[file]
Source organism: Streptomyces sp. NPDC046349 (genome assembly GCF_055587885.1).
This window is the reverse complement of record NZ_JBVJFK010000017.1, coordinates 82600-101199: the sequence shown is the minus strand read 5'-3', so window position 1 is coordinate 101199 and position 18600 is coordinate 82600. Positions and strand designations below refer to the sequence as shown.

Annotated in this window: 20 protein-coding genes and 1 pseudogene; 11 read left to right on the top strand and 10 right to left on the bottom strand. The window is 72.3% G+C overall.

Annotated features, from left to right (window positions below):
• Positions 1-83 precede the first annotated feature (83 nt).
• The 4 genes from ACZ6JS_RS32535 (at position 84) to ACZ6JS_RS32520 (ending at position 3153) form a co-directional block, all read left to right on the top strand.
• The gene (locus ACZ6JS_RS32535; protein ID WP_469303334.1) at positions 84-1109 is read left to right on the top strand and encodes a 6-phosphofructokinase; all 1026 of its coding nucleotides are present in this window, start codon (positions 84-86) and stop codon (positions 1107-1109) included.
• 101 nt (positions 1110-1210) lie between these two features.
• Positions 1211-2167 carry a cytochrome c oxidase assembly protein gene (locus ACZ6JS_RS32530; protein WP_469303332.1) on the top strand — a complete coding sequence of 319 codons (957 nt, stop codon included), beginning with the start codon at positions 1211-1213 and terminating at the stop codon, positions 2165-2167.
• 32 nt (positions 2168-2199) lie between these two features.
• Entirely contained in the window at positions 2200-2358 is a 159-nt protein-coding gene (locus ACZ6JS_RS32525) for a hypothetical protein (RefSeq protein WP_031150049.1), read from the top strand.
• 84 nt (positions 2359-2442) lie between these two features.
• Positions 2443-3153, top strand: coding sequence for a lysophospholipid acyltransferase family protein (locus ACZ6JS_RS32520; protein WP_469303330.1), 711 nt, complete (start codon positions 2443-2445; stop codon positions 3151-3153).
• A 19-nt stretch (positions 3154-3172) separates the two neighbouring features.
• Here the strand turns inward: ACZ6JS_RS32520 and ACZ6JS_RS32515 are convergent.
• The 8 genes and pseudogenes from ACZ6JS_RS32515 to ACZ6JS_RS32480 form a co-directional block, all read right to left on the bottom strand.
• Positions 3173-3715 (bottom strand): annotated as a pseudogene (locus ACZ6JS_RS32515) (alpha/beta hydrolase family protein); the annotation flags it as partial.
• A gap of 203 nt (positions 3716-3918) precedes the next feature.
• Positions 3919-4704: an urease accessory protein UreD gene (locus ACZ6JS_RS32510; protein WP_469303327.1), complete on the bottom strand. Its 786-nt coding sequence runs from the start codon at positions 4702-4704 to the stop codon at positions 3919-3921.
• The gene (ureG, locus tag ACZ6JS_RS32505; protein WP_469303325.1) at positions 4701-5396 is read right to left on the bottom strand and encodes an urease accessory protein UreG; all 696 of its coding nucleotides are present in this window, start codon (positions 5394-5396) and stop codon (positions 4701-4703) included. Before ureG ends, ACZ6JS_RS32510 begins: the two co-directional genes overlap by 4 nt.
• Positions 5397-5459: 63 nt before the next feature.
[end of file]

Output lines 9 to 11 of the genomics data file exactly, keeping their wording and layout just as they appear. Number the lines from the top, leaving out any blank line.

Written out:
• Positions 1211-2167 carry a cytochrome c oxidase assembly protein gene (locus ACZ6JS_RS32530; protein WP_469303332.1) on the top strand — a complete coding sequence of 319 codons (957 nt, stop codon included), beginning with the start codon at positions 1211-1213 and terminating at the stop codon, positions 2165-2167.
• 32 nt (positions 2168-2199) lie between these two features.
• Entirely contained in the window at positions 2200-2358 is a 159-nt protein-coding gene (locus ACZ6JS_RS32525) for a hypothetical protein (RefSeq protein WP_031150049.1), read from the top strand.